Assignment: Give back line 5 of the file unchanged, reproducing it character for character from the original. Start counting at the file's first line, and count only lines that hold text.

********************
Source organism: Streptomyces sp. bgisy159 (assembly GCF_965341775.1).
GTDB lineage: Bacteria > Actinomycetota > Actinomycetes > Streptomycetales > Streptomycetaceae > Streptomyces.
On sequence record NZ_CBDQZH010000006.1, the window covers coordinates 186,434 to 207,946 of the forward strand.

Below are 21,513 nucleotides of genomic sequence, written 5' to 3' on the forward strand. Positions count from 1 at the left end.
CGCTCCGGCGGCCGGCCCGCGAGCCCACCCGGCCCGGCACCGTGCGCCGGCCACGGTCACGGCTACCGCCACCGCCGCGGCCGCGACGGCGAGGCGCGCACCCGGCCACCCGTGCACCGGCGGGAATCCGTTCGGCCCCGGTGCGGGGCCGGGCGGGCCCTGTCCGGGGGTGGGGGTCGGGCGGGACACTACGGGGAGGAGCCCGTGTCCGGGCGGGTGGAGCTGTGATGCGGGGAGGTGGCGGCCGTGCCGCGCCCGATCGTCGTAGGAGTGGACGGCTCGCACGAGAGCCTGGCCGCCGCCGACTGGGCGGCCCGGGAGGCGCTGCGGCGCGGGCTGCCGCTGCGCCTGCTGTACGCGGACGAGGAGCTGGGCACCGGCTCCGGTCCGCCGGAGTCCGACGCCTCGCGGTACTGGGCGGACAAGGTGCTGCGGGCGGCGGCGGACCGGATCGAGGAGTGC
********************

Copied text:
CGCTCCGGCGGCCGGCCCGCGAGCCCACCCGGCCCGGCACCGTGCGCCGGCCACGGTCACGGCTACCGCCACCGCCGCGGCCGCGACGGCGAGGCGCGCACCCGGCCACCCGTGCACCGGCGGGAATCCGTTCGGCCCCGGTGCGGGGCCGGGCGGGCCCTGTCCGGGGGTGGGGGTCGGGCGGGACACTACGGGGAGGAGCCCGTGTCCGGGCGGGTGGAGCTGTGATGCGGGGAGGTGGCGGCCGTGCCGCGCCCGATCGTCGTAGGAGTGGACGGCTCGCACGAGAGCCTGGCCGCCGCCGACTGGGCGGCCCGGGAGGCGCTGCGGCGCGGGCTGCCGCTGCGCCTGCTGTACGCGGACGAGGAGCTGGGCACCGGCTCCGGTCCGCCGGAGTCCGACGCCTCGCGGTACTGGGCGGACAAGGTGCTGCGGGCGGCGGCGGACCGGATCGAGGAGTGC